World class auctioneer will bring bucks for youngsters NWSS

Author: Kristy

John Korrey is a world champion livestock auctioneer.

By Tom McGhee
The Denver Post

Posted:   01/07/2016

John Korrey keeps up a steady patter as the bids roll in, and millions of dollars can change hands when he delivers his chant at livestock and other auctions.

Korrey, a world champion livestock auctioneer, will be behind the block at the National Western Stock Show’s Auction of Junior Livestock Champions on Jan. 22.

Winning bids at the annual auction have climbed as high as $132,500, for a grand champion market steer, and 90 percent of the proceeds of each sale go directly to the youngsters who raise the animals.

The other 10 percent is donated to support the National Western Scholarship Trust and dispersed to young people for their educations.

Last year, the event brought in $752,000.

“The buyers buy because they want to help — that makes it pretty unique. We are going to get you as much as we can,” said Korrey, 63.

Thousands of animals are entered in livestock shows at the National Western each year. They are raised by junior exhibitors ages 9-18 and who are members of 4-H and Future Farmers of America.

Animals sold at the auction are those that judges decide are the best in their class. Only about 95 of the exhibitors qualify to sell their animals at the auction.

A member of 4-H and FFA, she raised and sold livestock, participating in the stock show every year. The experience gained by youngsters who take part in the show is priceless, she said.

“It made you take ownership in your project. You had to get up in the morning. You had to feed those animals, take care of them, watch a budget,” said Dorsey, 48.”It gave me a lot of responsibility, the ability to travel all over the U.S. to meet other people and go to other shows.”

Korrey shares a similar background with the youngsters who bring their steers, lambs, hogs and goats to the National Western.

He lives on the same Iliff farm and ranch on which he was born.

“My father was a farmer, and we would go to the livestock market to sell. My interest was in the auctioneer. We would go four or five times a week. I skipped a lot of school,” he said.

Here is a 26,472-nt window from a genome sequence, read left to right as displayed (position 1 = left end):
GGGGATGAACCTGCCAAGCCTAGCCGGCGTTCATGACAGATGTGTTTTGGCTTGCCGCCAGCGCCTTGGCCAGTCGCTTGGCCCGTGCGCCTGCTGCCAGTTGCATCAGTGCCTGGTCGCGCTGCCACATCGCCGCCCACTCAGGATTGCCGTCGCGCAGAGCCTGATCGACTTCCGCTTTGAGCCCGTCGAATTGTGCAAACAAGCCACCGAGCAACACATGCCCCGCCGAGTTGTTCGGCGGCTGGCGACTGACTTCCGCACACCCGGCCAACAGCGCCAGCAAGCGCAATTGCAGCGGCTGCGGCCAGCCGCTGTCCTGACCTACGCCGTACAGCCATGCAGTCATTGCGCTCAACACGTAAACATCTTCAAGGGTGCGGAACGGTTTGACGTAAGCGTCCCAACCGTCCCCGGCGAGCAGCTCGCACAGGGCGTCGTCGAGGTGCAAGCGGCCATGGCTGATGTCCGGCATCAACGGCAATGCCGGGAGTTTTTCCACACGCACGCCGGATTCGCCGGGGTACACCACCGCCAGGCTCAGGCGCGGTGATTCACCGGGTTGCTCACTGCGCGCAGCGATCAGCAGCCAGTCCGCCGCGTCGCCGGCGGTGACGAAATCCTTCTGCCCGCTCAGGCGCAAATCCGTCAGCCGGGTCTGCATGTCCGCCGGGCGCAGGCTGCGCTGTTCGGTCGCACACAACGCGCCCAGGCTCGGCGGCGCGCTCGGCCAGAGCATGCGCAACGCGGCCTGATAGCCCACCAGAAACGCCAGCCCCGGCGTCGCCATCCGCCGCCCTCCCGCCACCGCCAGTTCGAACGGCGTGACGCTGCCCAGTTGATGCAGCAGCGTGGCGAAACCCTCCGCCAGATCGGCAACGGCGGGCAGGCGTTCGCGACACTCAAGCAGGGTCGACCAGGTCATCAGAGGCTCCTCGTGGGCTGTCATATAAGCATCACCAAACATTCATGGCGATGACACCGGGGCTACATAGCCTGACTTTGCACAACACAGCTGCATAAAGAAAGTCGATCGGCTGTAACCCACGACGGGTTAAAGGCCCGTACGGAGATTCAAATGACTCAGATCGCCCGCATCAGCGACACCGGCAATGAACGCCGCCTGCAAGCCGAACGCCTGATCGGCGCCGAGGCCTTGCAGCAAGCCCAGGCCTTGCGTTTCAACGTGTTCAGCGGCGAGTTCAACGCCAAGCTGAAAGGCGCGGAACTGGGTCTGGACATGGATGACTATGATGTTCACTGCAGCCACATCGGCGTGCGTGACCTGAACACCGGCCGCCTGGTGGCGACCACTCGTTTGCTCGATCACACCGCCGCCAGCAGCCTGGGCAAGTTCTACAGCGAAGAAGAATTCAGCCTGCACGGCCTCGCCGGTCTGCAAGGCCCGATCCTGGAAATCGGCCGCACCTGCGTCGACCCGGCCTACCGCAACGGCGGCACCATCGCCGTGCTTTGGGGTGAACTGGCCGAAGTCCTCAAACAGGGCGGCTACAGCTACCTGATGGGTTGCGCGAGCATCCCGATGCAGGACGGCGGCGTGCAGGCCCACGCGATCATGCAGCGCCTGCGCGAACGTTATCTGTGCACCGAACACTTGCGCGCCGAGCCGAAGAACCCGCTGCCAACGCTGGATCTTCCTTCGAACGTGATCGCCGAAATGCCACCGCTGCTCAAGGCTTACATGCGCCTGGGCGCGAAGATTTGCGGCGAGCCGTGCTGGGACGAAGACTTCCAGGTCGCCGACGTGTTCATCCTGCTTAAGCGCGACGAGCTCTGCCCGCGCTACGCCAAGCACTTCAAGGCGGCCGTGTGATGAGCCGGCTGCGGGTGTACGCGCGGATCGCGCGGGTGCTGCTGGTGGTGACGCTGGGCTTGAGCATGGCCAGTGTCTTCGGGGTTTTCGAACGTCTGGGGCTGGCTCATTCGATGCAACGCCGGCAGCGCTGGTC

Many of his fellow students would imitate the chants of the auctioneers they heard.

But Korrey went farther. He was mesmerized by the singsong chants and rising bids. He listened closely and spent his free time practicing.

After graduating from high school, he attended an auctioneer school, Worldwide College of Auctioneering.

The school teaches rhythm, vocal clarity and pronunciation, breathing, salesmanship, effective communication techniques, and other things, according to its website.

“Once I learned to breathe properly, it became easy. You can’t sell when you are out of breath.”

It took a lot more study and practice to make him a world-class auctioneer, he said. He would compete in contests, and at every competition he would learn something from other auctioneers.

It took time to put together his own style, a mesmerizing chant that rises and falls like the buzz of a bumblebee.

It sounds fast, but he says speed isn’t as important as the ability to speak clearly and understandably. “Speed kills. If you can’t communicate, you can’t be a good auctioneer,” he said. “You have got to treat the buyer and seller equally as fair, you have got to know the market, and you have got to be entertaining.”

The auctioneer wants to stir a sense of urgency in the buyers, he said, convincing them that they must bid quickly or miss an opportunity to buy.

Korrey uses his mix of sing-song and monotone to sell heavy equipment for Ritchie Brothers Auctions in Longmont. He does real estate auctions as well.

Heavy equipment is more lucrative than livestock, he said. A recent sale in Fort Worth, Texas, where he was an auctioneer brought in $50 million, 40 percent of the sales coming over the Internet during the auction in real time.

But livestock sales, his first love, remain his passion.

He has volunteered his time at the junior auction for the past 13 years, viewing it as a chance to give something back for the opportunities he has been given in his life, he said.

He said: “Somebody helped me when I was growing up.”


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